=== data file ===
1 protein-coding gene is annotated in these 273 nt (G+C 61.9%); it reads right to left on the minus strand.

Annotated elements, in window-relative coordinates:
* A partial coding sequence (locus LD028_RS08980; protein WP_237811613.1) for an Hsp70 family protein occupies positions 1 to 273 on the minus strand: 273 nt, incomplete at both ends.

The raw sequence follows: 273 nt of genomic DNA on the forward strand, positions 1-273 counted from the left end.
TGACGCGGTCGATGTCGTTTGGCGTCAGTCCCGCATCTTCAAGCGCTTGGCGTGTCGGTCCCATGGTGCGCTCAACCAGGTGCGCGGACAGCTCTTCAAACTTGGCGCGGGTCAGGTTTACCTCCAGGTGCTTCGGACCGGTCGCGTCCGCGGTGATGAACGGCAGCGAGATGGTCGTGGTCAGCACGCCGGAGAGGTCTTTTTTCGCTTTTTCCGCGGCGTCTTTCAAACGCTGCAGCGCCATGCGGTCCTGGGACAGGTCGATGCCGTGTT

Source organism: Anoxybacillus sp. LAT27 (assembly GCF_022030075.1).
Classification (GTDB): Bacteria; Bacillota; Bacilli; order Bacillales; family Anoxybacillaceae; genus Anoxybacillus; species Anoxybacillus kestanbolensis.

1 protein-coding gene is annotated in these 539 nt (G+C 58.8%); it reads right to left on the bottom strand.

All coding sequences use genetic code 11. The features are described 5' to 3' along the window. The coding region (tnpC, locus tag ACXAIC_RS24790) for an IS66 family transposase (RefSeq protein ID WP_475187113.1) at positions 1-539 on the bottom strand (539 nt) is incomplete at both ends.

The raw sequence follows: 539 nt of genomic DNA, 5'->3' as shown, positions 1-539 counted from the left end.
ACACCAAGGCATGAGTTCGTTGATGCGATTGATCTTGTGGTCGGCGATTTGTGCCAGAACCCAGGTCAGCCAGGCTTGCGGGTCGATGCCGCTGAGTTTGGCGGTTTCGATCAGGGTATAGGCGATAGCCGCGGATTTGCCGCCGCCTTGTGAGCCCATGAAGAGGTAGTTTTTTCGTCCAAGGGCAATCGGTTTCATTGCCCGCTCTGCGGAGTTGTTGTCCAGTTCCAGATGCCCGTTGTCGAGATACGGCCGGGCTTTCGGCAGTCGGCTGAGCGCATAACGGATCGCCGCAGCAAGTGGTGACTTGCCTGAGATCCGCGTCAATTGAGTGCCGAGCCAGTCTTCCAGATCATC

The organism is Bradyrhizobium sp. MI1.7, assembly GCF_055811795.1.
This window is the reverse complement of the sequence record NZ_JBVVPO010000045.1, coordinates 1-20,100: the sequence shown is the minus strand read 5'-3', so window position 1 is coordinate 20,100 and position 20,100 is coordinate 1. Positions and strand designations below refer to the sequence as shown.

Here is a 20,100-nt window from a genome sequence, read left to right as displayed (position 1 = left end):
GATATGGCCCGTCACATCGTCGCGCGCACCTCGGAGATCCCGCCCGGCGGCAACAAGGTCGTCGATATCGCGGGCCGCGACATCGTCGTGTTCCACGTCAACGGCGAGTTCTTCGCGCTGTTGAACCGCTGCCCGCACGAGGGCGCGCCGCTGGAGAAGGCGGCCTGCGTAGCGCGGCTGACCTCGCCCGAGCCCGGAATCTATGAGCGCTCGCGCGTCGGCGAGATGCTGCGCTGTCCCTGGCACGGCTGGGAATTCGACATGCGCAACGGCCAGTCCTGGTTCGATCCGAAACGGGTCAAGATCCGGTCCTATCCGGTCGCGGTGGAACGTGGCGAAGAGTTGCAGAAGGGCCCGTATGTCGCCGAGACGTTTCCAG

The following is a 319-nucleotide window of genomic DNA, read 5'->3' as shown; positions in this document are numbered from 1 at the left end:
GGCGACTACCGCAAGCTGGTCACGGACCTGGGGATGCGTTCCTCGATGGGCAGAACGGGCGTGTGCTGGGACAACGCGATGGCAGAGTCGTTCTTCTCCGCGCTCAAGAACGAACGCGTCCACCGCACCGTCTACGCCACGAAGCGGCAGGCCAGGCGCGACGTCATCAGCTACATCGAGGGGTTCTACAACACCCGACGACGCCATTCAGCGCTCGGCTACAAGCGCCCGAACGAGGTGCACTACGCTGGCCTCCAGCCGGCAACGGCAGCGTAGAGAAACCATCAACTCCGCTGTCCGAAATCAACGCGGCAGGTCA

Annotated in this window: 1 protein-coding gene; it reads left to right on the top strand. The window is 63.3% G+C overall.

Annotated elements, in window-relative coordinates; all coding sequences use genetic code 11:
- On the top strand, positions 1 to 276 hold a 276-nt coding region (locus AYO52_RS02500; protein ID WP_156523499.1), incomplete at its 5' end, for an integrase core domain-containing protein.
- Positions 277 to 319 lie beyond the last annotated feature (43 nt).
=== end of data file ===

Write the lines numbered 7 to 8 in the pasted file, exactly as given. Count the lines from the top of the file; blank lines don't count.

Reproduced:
Classification (GTDB): Bacteria; Bacillota; Bacilli; order Bacillales; family Anoxybacillaceae; genus Anoxybacillus; species Anoxybacillus kestanbolensis.

1 protein-coding gene is annotated in these 539 nt (G+C 58.8%); it reads right to left on the bottom strand.